The green-building industry has evolved quickly over the past decade, and it doesn’t show any signs of slowing down. So where is green building headed in 2014? According to Jerry Yudelson—who this week published his annual list of 10 green megatrends to look for in the coming year—the biggest trend to anticipate is continued growth of high-performance building in markets ranging from residential building to commercial, government, nonprofit, and educational facilities. “Green building is the tsunami of the future that will inundate the entire real estate industry,” Yudelson says.
Here’s his full list of trends positioned to define the green-building industry over the next year:
1. Green building in North America will continue strong growth in 2014.
2. More focus will be given to energy efficiency in buildings of all kinds, which will result in a larger role for building automation systems that improve efficiency using cloud-based systems.
3. Zero-net-energy buildings will continue to grow in popularity. “We know that green building has hit the mainstream,” Yudelson says. “To distinguish themselves, many building owners and developers are taking the logical next step: getting to zero net energy on an annual basis. Why? The most widespread reason is that more people than ever believe it’s the right thing to do.”
4. LEED will attract more competitors than ever before, Yudelson says. “It’s likely that LEED’s cost and complexity will open up the market to other competitors,” he says, pointing out that the Obama Administration has already put the Green Globes rating system on par with LEED for federal projects.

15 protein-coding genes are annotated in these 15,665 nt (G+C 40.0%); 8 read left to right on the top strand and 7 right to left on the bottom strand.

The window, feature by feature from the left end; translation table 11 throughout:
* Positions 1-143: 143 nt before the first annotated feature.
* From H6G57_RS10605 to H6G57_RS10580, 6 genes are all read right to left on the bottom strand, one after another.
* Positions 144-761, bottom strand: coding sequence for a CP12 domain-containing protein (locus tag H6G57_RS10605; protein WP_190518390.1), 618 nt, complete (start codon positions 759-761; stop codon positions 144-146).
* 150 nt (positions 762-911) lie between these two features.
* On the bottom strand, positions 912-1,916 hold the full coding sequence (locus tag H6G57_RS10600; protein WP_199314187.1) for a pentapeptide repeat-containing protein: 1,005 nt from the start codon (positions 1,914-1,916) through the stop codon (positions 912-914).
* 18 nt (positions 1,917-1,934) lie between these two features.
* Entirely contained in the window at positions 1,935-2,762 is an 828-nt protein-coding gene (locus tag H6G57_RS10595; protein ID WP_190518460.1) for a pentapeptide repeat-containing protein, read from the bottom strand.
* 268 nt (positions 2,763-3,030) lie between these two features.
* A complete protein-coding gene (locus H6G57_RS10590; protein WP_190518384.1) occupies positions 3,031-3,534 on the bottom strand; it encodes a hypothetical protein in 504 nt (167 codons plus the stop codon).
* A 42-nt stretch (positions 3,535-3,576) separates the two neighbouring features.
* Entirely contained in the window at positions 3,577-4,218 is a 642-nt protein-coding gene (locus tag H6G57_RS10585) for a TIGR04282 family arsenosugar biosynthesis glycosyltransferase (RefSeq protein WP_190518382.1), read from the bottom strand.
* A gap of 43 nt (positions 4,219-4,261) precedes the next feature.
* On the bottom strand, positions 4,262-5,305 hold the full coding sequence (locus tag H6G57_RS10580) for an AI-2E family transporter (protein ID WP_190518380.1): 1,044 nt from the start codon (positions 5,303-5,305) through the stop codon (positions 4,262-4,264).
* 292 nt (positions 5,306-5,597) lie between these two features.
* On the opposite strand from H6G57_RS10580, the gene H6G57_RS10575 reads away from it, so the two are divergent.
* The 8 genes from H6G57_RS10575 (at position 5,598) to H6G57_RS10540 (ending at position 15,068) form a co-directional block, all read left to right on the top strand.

5. The green building industry’s focus will continue to shift from new building projects to greening existing buildings.
6. More and more, green building projects will be designed and managed by cloud-based technologies. In fact, Yudelson has christened 2014 “The Year of the Cloud.”
7. Performance disclosure for green buildings will continue to grow in importance, he says, noting that 30 major cities enacted disclosure requirements in 2013.
8. Product disclosure declarations and “red lists” of chemicals of concern “will become increasingly contentious,” Yudelson warns.
9. Solar power will continue to expand, fueled in part by continued growth of third-party financing offerings.
10. “Awareness of the coming crisis in fresh water supply, both globally and in the U.S., will increase, as global climate change affects rainfall and water supply systems worldwide,” Yudelson says.